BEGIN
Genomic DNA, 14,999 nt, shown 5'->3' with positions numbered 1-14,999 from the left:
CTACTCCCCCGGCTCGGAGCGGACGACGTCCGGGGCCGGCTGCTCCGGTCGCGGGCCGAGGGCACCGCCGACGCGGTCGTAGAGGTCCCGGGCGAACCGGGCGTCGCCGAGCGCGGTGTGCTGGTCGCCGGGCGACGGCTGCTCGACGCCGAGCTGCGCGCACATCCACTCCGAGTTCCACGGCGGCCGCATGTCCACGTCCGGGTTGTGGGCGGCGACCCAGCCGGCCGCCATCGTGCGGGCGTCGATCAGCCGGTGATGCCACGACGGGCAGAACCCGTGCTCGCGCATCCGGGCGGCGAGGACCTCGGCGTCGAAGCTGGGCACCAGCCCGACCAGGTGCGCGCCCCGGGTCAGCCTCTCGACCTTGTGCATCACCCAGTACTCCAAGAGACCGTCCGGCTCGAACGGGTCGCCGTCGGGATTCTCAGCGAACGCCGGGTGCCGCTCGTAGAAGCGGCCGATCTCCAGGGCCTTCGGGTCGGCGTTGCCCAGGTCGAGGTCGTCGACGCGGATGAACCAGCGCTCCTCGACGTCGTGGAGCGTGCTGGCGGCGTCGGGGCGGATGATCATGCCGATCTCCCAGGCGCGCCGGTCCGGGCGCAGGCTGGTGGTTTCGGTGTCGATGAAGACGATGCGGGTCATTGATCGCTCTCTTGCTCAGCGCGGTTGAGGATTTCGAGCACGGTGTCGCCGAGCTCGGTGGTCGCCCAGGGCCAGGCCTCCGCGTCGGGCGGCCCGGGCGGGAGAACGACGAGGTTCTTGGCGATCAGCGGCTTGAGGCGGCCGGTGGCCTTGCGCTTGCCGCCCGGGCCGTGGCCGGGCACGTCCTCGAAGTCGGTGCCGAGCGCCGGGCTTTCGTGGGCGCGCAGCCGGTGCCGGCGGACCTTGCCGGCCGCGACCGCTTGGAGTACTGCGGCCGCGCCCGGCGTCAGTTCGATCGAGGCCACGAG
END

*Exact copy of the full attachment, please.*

Genomic DNA, 14,999 nt, shown 5'->3' with positions numbered 1-14,999 from the left:
CTACTCCCCCGGCTCGGAGCGGACGACGTCCGGGGCCGGCTGCTCCGGTCGCGGGCCGAGGGCACCGCCGACGCGGTCGTAGAGGTCCCGGGCGAACCGGGCGTCGCCGAGCGCGGTGTGCTGGTCGCCGGGCGACGGCTGCTCGACGCCGAGCTGCGCGCACATCCACTCCGAGTTCCACGGCGGCCGCATGTCCACGTCCGGGTTGTGGGCGGCGACCCAGCCGGCCGCCATCGTGCGGGCGTCGATCAGCCGGTGATGCCACGACGGGCAGAACCCGTGCTCGCGCATCCGGGCGGCGAGGACCTCGGCGTCGAAGCTGGGCACCAGCCCGACCAGGTGCGCGCCCCGGGTCAGCCTCTCGACCTTGTGCATCACCCAGTACTCCAAGAGACCGTCCGGCTCGAACGGGTCGCCGTCGGGATTCTCAGCGAACGCCGGGTGCCGCTCGTAGAAGCGGCCGATCTCCAGGGCCTTCGGGTCGGCGTTGCCCAGGTCGAGGTCGTCGACGCGGATGAACCAGCGCTCCTCGACGTCGTGGAGCGTGCTGGCGGCGTCGGGGCGGATGATCATGCCGATCTCCCAGGCGCGCCGGTCCGGGCGCAGGCTGGTGGTTTCGGTGTCGATGAAGACGATGCGGGTCATTGATCGCTCTCTTGCTCAGCGCGGTTGAGGATTTCGAGCACGGTGTCGCCGAGCTCGGTGGTCGCCCAGGGCCAGGCCTCCGCGTCGGGCGGCCCGGGCGGGAGAACGACGAGGTTCTTGGCGATCAGCGGCTTGAGGCGGCCGGTGGCCTTGCGCTTGCCGCCCGGGCCGTGGCCGGGCACGTCCTCGAAGTCGGTGCCGAGCGCCGGGCTTTCGTGGGCGCGCAGCCGGTGCCGGCGGACCTTGCCGGCCGCGACCGCTTGGAGTACTGCGGCCGCGCCCGGCGTCAGTTCGATCGAGGCCACGAG